House Republican Leader Kevin McCarthy said Tuesday he was opposed to a bipartisan agreement struck last week that would create an independent commission to investigate the January 6 attack on the Capitol.
McCarthy’s opposition comes ahead of a vote this week that House Democrats have scheduled to pass legislation to create the panel modeled after the 9/11 Commission that would be tasked with investigating the circumstances behind supporters of then-President Donald Trump breaching the Capitol to try to stop Congress from certifying the Electoral College vote for President Joe Biden.
In a statement explaining his opposition, McCarthy accused House Speaker Nancy Pelosi of failing to negotiate in good faith, while saying that the scope of the proposed legislation needed to also look at other episodes of political violence beyond January 6.
“Given the political misdirections that have marred this process, given the now duplicative and potentially counterproductive nature of this effort, and given the Speaker’s shortsighted scope that does not examine interrelated forms of political violence in America, I cannot support this legislation,” McCarthy said.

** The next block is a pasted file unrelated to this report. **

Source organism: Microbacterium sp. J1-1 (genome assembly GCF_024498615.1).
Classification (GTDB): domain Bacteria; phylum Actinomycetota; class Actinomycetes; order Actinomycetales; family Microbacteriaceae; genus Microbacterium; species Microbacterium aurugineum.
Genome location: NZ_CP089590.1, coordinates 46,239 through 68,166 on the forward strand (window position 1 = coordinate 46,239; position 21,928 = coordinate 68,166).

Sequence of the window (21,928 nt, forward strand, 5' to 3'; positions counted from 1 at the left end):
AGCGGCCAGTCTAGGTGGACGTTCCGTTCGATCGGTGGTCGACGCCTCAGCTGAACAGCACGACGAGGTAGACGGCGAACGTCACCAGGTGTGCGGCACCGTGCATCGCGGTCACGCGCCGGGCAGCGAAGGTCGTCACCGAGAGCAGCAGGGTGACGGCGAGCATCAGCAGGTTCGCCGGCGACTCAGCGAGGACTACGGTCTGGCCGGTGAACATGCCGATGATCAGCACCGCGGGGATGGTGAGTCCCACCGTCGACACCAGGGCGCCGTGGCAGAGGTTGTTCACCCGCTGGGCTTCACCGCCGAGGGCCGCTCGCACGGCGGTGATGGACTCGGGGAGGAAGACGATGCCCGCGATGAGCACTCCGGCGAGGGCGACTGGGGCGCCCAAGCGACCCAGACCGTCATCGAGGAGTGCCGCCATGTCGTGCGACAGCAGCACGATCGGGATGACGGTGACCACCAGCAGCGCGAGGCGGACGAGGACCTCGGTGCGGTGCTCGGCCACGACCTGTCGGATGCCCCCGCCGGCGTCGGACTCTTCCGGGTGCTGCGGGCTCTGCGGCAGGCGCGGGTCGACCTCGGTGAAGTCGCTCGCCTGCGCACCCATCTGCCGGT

The bipartisan agreement for the commission was reached by House Homeland Security Chairman Bennie Thompson and the panel’s top Republican, Rep. John Katko of New York, who was one of the 10 House Republicans to vote to impeach Trump in the wake of the January 6 attack on the Capitol.
This story is breaking and will be updated.